Introductory Email

the Natural Wonder of Lost Maples

Most people associate Lost Maples State Natural Area with the magnificent fall foliage that emerges each autumn. But all this splendor also affords a wealth of recreational activities.

In addition to hiking and photography, there are campsites for those who want to spend the night lost among the trees. Bird watchers come from all over the nation — and the world — to see the more than 200 species of birds that live here or migrate through the region. Swimmers may find the waters a bit cold in the fall, but fishers will find great places to cast a line. And the romantics among us will love staying at one of the nearby bed and breakfast inns that dot the rolling landscape.

Take a trip to Lost Maples, and find all sorts of ways to find your spirit.  


Main Article

A Forest To Play In; A Sight to Behold

Northern winds are blowing through Central Texas, and that means that the first blush of fall foliage is beginning to emerge in the cool canyons of Lost Maples State Natural Area. This 2,200-acre park supports a unique microclimate that produces some of the state’s most interesting flora and fauna. The tree for which the park is known, the Uvalde big tooth maple, came to this area during the most recent ice age. The trees all but disappeared as the climate warmed, and now only the cool, sheltered nooks and crannies of these canyons support them. During autumn months, the red, orange and yellow foliage transforms the steep hillsides into an artist's palette. More than one quarter of the park’s 200,000 annual visitors arrive each fall, eager to get a taste of the scenery our northern cousins take for granted, and they are rewarded with spectacular scenery and a multitude of recreational opportunities.

Hikers will find views like nowhere else in Texas, though they are urged to stay on marked trails because the trees depend on a shallow root system which can be easily damaged. But with 11 miles of paths leading to picturesque ponds, steep hillsides and beautiful overlooks, even the most adventurous hikers won't be disappointed. This is a great place for picnicking and camping — so good that campsites can be booked as much as 11 months in advance.

Casual bird watchers and professional ornithologists have ample opportunities to spot rare feathered finds, including the endangered golden-cheeked warbler and the black-capped vireo, or the green kingfisher and zone-tailed hawk. If you’re a photographer, this is also one of the best places in Texas to frame the perfect shot. The 40-foot maples are interspersed among pecan, ash, sycamore, chinkapin, oaks and basswood. Giant boulders sit below sweeping cliffs, creating an Ansel-like setting for the nature-loving shutterbug.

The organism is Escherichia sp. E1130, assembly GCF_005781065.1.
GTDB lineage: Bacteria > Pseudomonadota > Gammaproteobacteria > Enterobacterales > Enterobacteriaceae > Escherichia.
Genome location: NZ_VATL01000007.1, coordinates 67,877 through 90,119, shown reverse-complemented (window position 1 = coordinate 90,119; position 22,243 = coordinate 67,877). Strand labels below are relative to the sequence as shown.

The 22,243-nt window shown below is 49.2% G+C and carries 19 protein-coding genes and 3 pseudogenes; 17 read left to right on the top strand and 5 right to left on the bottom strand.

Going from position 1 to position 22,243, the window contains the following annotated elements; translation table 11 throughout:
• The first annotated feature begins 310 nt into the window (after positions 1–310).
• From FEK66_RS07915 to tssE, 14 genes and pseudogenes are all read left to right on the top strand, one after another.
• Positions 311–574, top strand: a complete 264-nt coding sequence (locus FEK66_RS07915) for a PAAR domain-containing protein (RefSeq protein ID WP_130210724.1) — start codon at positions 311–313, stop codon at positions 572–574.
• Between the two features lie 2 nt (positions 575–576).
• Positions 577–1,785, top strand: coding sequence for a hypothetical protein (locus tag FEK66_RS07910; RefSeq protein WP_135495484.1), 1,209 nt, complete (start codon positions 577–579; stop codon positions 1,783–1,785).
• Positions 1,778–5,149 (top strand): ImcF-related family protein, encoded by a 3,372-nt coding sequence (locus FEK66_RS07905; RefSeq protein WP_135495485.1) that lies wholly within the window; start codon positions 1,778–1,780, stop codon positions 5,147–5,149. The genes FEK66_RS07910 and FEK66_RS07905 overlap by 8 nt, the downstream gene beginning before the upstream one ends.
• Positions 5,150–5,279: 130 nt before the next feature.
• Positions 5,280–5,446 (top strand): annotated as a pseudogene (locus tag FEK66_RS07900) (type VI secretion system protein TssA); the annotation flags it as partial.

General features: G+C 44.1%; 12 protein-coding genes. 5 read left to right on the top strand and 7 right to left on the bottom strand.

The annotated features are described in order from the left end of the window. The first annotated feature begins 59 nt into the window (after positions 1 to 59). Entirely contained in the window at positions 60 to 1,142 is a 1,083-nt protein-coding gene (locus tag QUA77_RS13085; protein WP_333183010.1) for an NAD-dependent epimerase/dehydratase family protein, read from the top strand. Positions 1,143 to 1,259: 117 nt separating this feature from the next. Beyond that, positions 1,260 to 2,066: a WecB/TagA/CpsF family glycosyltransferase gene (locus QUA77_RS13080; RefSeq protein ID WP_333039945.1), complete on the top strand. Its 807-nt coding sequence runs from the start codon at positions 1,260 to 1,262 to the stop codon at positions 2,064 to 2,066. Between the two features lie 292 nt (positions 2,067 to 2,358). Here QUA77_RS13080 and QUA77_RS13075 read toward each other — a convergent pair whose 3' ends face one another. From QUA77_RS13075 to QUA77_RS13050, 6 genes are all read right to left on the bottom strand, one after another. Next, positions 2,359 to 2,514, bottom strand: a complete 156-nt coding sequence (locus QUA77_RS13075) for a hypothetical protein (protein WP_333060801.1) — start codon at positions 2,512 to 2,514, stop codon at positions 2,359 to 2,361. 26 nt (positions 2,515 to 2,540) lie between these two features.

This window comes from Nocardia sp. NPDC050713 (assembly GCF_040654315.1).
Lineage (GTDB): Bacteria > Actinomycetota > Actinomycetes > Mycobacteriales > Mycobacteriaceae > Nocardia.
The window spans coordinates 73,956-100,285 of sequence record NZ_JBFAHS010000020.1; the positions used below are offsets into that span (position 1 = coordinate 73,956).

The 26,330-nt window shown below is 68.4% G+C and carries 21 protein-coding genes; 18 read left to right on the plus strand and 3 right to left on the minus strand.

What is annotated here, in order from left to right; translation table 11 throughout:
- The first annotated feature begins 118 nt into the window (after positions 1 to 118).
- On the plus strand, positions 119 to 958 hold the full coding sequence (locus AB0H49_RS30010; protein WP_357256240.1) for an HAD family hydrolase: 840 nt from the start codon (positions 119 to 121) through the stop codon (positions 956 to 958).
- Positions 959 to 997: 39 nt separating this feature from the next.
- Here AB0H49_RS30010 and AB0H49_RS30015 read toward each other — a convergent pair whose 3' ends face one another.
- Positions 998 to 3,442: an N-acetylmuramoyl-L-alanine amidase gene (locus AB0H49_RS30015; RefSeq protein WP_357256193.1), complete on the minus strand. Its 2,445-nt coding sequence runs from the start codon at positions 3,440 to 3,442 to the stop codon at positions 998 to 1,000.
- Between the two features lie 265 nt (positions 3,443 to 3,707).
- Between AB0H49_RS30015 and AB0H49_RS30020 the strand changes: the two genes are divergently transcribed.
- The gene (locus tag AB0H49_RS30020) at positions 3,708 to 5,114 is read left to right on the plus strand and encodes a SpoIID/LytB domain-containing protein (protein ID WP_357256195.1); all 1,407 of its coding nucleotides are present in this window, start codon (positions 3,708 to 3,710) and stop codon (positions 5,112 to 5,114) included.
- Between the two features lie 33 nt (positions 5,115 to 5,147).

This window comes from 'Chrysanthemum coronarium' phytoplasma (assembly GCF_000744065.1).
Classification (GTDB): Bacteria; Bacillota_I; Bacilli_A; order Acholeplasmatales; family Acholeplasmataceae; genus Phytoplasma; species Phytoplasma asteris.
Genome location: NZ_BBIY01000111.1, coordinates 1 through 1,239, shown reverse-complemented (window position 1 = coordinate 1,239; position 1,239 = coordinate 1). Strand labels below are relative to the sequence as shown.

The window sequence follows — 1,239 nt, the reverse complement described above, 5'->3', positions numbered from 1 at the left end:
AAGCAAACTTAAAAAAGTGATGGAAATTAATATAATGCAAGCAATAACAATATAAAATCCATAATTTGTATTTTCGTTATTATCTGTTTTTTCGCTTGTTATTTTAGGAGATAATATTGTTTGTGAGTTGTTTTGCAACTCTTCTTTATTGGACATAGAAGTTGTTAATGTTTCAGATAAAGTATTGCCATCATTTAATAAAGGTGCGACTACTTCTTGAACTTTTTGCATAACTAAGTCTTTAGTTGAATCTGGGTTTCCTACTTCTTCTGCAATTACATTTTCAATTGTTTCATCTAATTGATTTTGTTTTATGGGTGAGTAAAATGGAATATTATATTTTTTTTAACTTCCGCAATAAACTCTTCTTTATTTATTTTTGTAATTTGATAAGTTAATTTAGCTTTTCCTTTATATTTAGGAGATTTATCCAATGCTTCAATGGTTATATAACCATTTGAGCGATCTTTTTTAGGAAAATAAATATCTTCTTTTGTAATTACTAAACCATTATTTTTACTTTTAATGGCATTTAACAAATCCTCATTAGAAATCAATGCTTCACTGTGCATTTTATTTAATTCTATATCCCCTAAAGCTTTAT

If you’re a hardy sort, you may want to take a dip. Swimming is one of the best ways to spend a summer afternoon at Lost Maples, but the water may be a little too cool for some in November. You can still spend some time on the water, however — just go fishing instead. When you cast a line, you may be rewarded with rainbow trout, sunfish or Guadalupe bass.

For those who prefer “camping” of the indoor variety, there are plenty of bed and breakfasts that cater to those who love spending time in nature, but not sleeping in it. The Lodges at Lost Maples is a romantic getaway with individual cabins that sleep up to six under cathedral ceilings, and tempt cooks with fully-equipped kitchens. Just 1 mile from Lost Maples you’ll find Foxfire Log Cabins, seven fully-furnished, 2-bedroom houses that sit on the Sabinal River, offering swimming holes, playgrounds and some of the best stargazing to be had in Central Texas. Frio Springs Lodges are located a few miles away in Leakey; some of the 2-bedroom cabins include a hot tub overlooking the springs — a perfect place to rejuvenate after a long day lost in the beauty of this area.


Sidebar of Related Information

Beauty Takes Time

Lost Maples is the handiwork of time. Starting with the last ice age, nature has been working steadily to craft the landscape we see today. But we aren’t the first people to appreciate this beautiful area.

  • There is archeological evidence that Paleo-Indians once lived in the canyon.
  • During the Age of Exploration, Spaniards categorized the native tribes and natural features of this area. They found silver, and dug a mine shaft on the east side of Sugarloaf Mountain.
  • Juan de Ugalde brought together tribes of Comanches, Taovayas and Tawakonis to defeat the Apaches here.
  • One of the first settlers was Capt. William Ware, who arrived with 600 head of cattle in 1852.
  • More settlers arrived, and by 1856 the first post office was opened.
  • By 1880 the town boasted 150 residents, three churches, two gristmills, a gin, a smithy, a school and a general store.
  • The town of Utopia was originally named Montana, but upon learning that another town had already claimed that name, the town was rechristened Utopia in 1884.
  • Utopia has improved steadily since Lost Maples was opened in 1979, with over 200,000 visitors bringing much-needed tourist dollars into the area.
  • There are now several festivals and rodeos held annually, including one of the best small-town 4th of July celebrations to be found anywhere in Texas.